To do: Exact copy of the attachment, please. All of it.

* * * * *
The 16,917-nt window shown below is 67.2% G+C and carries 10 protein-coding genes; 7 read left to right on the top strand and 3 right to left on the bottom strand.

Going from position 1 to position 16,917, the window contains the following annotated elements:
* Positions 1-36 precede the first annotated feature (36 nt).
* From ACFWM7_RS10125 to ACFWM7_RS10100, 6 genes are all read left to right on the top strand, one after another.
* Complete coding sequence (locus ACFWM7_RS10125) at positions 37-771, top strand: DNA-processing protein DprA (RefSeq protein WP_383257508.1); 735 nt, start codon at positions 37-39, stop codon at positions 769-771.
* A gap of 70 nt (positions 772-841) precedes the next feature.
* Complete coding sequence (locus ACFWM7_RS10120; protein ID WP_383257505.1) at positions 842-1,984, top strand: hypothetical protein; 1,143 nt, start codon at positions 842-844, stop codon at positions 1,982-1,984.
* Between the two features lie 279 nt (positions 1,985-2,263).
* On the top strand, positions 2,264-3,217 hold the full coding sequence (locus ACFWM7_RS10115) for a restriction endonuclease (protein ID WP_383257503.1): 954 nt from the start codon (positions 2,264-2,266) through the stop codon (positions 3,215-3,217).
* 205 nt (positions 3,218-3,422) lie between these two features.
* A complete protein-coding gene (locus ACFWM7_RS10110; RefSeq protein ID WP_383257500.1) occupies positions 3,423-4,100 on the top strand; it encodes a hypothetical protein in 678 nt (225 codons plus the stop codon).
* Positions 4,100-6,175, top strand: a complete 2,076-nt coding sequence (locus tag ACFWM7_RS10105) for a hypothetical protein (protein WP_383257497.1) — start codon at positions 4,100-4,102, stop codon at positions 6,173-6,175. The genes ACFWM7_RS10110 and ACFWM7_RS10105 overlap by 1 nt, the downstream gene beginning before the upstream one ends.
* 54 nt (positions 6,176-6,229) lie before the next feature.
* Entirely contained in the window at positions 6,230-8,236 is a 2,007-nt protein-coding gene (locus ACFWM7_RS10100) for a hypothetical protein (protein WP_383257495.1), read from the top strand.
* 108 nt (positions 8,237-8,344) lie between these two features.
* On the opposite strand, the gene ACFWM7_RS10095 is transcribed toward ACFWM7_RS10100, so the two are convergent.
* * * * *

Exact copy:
The 16,917-nt window shown below is 67.2% G+C and carries 10 protein-coding genes; 7 read left to right on the top strand and 3 right to left on the bottom strand.

Going from position 1 to position 16,917, the window contains the following annotated elements:
* Positions 1-36 precede the first annotated feature (36 nt).
* From ACFWM7_RS10125 to ACFWM7_RS10100, 6 genes are all read left to right on the top strand, one after another.
* Complete coding sequence (locus ACFWM7_RS10125) at positions 37-771, top strand: DNA-processing protein DprA (RefSeq protein WP_383257508.1); 735 nt, start codon at positions 37-39, stop codon at positions 769-771.
* A gap of 70 nt (positions 772-841) precedes the next feature.
* Complete coding sequence (locus ACFWM7_RS10120; protein ID WP_383257505.1) at positions 842-1,984, top strand: hypothetical protein; 1,143 nt, start codon at positions 842-844, stop codon at positions 1,982-1,984.
* Between the two features lie 279 nt (positions 1,985-2,263).
* On the top strand, positions 2,264-3,217 hold the full coding sequence (locus ACFWM7_RS10115) for a restriction endonuclease (protein ID WP_383257503.1): 954 nt from the start codon (positions 2,264-2,266) through the stop codon (positions 3,215-3,217).
* 205 nt (positions 3,218-3,422) lie between these two features.
* A complete protein-coding gene (locus ACFWM7_RS10110; RefSeq protein ID WP_383257500.1) occupies positions 3,423-4,100 on the top strand; it encodes a hypothetical protein in 678 nt (225 codons plus the stop codon).
* Positions 4,100-6,175, top strand: a complete 2,076-nt coding sequence (locus tag ACFWM7_RS10105) for a hypothetical protein (protein WP_383257497.1) — start codon at positions 4,100-4,102, stop codon at positions 6,173-6,175. The genes ACFWM7_RS10110 and ACFWM7_RS10105 overlap by 1 nt, the downstream gene beginning before the upstream one ends.
* 54 nt (positions 6,176-6,229) lie before the next feature.
* Entirely contained in the window at positions 6,230-8,236 is a 2,007-nt protein-coding gene (locus ACFWM7_RS10100) for a hypothetical protein (protein WP_383257495.1), read from the top strand.
* 108 nt (positions 8,237-8,344) lie between these two features.
* On the opposite strand, the gene ACFWM7_RS10095 is transcribed toward ACFWM7_RS10100, so the two are convergent.